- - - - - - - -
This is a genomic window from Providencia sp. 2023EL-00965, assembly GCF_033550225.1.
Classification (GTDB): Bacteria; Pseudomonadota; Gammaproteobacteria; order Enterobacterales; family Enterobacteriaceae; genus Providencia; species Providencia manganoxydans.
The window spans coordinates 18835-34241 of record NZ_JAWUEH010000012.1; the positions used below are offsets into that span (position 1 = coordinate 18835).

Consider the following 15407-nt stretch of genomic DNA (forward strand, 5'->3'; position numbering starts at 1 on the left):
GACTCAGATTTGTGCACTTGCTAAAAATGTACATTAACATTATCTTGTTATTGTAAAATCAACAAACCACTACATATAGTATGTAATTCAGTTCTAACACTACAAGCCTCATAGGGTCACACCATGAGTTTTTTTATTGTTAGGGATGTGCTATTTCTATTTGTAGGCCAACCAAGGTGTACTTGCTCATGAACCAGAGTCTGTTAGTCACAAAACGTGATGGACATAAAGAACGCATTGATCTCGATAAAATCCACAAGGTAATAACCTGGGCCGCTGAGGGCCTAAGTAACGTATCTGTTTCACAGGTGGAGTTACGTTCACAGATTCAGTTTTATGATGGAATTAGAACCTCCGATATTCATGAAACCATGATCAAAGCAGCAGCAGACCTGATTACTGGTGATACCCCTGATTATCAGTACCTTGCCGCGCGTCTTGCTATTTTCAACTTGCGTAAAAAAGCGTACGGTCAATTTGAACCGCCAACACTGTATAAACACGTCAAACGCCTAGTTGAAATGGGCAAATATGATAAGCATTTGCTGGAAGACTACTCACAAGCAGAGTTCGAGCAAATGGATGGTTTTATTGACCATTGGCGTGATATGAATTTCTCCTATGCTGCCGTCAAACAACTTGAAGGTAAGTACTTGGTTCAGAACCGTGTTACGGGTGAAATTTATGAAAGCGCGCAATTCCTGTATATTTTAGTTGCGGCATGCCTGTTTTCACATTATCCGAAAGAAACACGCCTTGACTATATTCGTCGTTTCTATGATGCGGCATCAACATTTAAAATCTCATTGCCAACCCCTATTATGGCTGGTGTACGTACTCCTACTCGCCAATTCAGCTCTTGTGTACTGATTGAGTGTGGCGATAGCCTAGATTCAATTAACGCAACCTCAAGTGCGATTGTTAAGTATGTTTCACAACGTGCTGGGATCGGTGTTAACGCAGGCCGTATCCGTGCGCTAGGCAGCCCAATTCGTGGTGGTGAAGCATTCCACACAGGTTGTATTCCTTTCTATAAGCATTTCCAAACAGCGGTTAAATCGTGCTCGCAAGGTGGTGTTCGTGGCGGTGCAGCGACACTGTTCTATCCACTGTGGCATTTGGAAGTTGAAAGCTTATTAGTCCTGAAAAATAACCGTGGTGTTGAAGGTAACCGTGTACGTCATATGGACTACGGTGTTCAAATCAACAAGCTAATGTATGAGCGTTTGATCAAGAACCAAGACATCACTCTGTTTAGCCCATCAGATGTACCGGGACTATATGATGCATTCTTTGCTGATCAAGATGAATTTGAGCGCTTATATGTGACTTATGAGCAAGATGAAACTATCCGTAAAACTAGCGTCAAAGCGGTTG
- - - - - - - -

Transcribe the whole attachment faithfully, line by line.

This is a genomic window from Providencia sp. 2023EL-00965, assembly GCF_033550225.1.
Classification (GTDB): Bacteria; Pseudomonadota; Gammaproteobacteria; order Enterobacterales; family Enterobacteriaceae; genus Providencia; species Providencia manganoxydans.
The window spans coordinates 18835-34241 of record NZ_JAWUEH010000012.1; the positions used below are offsets into that span (position 1 = coordinate 18835).

Consider the following 15407-nt stretch of genomic DNA (forward strand, 5'->3'; position numbering starts at 1 on the left):
GACTCAGATTTGTGCACTTGCTAAAAATGTACATTAACATTATCTTGTTATTGTAAAATCAACAAACCACTACATATAGTATGTAATTCAGTTCTAACACTACAAGCCTCATAGGGTCACACCATGAGTTTTTTTATTGTTAGGGATGTGCTATTTCTATTTGTAGGCCAACCAAGGTGTACTTGCTCATGAACCAGAGTCTGTTAGTCACAAAACGTGATGGACATAAAGAACGCATTGATCTCGATAAAATCCACAAGGTAATAACCTGGGCCGCTGAGGGCCTAAGTAACGTATCTGTTTCACAGGTGGAGTTACGTTCACAGATTCAGTTTTATGATGGAATTAGAACCTCCGATATTCATGAAACCATGATCAAAGCAGCAGCAGACCTGATTACTGGTGATACCCCTGATTATCAGTACCTTGCCGCGCGTCTTGCTATTTTCAACTTGCGTAAAAAAGCGTACGGTCAATTTGAACCGCCAACACTGTATAAACACGTCAAACGCCTAGTTGAAATGGGCAAATATGATAAGCATTTGCTGGAAGACTACTCACAAGCAGAGTTCGAGCAAATGGATGGTTTTATTGACCATTGGCGTGATATGAATTTCTCCTATGCTGCCGTCAAACAACTTGAAGGTAAGTACTTGGTTCAGAACCGTGTTACGGGTGAAATTTATGAAAGCGCGCAATTCCTGTATATTTTAGTTGCGGCATGCCTGTTTTCACATTATCCGAAAGAAACACGCCTTGACTATATTCGTCGTTTCTATGATGCGGCATCAACATTTAAAATCTCATTGCCAACCCCTATTATGGCTGGTGTACGTACTCCTACTCGCCAATTCAGCTCTTGTGTACTGATTGAGTGTGGCGATAGCCTAGATTCAATTAACGCAACCTCAAGTGCGATTGTTAAGTATGTTTCACAACGTGCTGGGATCGGTGTTAACGCAGGCCGTATCCGTGCGCTAGGCAGCCCAATTCGTGGTGGTGAAGCATTCCACACAGGTTGTATTCCTTTCTATAAGCATTTCCAAACAGCGGTTAAATCGTGCTCGCAAGGTGGTGTTCGTGGCGGTGCAGCGACACTGTTCTATCCACTGTGGCATTTGGAAGTTGAAAGCTTATTAGTCCTGAAAAATAACCGTGGTGTTGAAGGTAACCGTGTACGTCATATGGACTACGGTGTTCAAATCAACAAGCTAATGTATGAGCGTTTGATCAAGAACCAAGACATCACTCTGTTTAGCCCATCAGATGTACCGGGACTATATGATGCATTCTTTGCTGATCAAGATGAATTTGAGCGCTTATATGTGACTTATGAGCAAGATGAAACTATCCGTAAAACTAGCGTCAAAGCGGTTG